120 Years, 1,000 Words… The Legacy of John C. H. Grabill

JOHN C. H. GRABILL COLLECTION
LIBRARY OF CONGRESS


Between 1887 and 1892, photographer John C. H. Grabill submitted a total of 188 photographs to the Library of Congress to be copyrighted.

In doing so, he left for future generations of one of the most complete collections of historical photographs of the real Old West. His photographs speak messages of Natives’ sorrows, settlers’ hardships, miners’ disappointments, and the life of the people in the Black Hills of South Dakota. But his photographs also depict the pioneer spirit that won the West; that seemingly overnight turned tiny towns into thriving, bustling communities. Grabill’s photographs are so well-known that Googling “cowboy” brings up the most iconic of them all: a solemn-looking man sitting atop a mare while another horse grazes in the pasture behind him. The photo is aptly named “The Cow Boy,” and likely influenced the depiction of cowboys in dime novels, comic books, movies, and television series.

The pictures show the aftermath of the Wounded Knee Massacre in 1890, as well as the lives of cattle herders on the open plains, the homesteads, landmarks, mountain ranges, and cascading rivers that one thinks of when they think of the Old West. They also depict the towns the sprang up – some literally – due to the movement of settlers into Dakota Territory.

Case in point: Hot Springs.

In doing research for “Once Upon a Time in Hot Springs,” Skeeter Bite Productions found quickly that the Library of Congress’ Grabill collection was THE go-to source (online, anyway) for pictures of Hot Springs’ formative years.

According to what we discovered, Grabill was primarily based out of Deadwood, SD, but also had a photography studio in Hot Springs, and he documented how the city grew over the course of two years. Between 1889 and 1891, the town went from a small settlement marked by only a few sparse homesteads, with only Fred Evans’ Minnekahta Hotel standing as a premonition of what was to come, into a sizeable small town with numerous hotels and spas taking advantage of the natural warm water springs there.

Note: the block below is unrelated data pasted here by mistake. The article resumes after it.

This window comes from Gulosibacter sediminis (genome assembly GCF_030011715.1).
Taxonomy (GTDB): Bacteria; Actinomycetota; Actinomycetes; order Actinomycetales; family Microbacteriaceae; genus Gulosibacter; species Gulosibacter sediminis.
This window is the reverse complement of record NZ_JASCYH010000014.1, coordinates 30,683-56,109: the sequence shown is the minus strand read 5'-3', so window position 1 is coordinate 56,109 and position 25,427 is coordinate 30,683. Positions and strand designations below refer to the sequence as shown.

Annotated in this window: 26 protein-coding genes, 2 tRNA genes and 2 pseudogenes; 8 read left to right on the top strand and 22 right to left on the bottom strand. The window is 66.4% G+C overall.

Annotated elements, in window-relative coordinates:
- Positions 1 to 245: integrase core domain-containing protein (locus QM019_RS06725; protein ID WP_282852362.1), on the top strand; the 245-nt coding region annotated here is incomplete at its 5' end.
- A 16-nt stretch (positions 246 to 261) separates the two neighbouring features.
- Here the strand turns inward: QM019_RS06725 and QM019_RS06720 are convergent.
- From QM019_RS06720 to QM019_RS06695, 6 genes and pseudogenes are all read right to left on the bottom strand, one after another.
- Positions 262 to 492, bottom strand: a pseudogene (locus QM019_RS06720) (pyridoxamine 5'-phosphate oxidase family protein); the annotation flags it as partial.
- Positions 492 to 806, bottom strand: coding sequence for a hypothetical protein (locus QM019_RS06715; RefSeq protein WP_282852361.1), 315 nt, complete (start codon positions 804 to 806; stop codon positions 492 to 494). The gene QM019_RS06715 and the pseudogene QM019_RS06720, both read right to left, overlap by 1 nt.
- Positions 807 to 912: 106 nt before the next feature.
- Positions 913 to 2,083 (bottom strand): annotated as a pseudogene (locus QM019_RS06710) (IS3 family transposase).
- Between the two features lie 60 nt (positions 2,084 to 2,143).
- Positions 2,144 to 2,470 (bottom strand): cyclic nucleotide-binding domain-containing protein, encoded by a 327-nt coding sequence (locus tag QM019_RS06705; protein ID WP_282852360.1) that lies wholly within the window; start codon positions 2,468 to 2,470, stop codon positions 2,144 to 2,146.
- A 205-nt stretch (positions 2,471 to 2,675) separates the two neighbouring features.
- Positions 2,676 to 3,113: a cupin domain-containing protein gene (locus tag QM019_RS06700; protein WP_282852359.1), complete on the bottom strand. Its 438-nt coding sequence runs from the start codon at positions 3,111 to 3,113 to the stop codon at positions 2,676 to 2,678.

Photo at top: Hot Springs, 1889. Photo above: Hot Springs, 1891. Both images are in the Public Domain.

The Grabill collection also features Hot Springs-related photos showing Fred Evan’s Minnekahta Hotel during its prime, the then-new Evans Plunge (both inside and out,) the Veteran’s Home, and Fall River Falls – all landmarks nearly instantly recognizable to both those who live in Hot Springs and those who come to visit. This connection is important for the characters in “Once Upon a Time in Hot Springs,” and for those who read the book: it grounds the story in reality. When you read of the locations the characters visit as described in the book, you know that these places were real once, long ago and some of them are still there today.

These photographs provide a window into the past; we hope that “Once Upon a Time In Hot Springs” does the same, and that you feel the same passion for this unique town that these pioneers, John Grabill – and the people depicted in most of his photos, had when you read the book.

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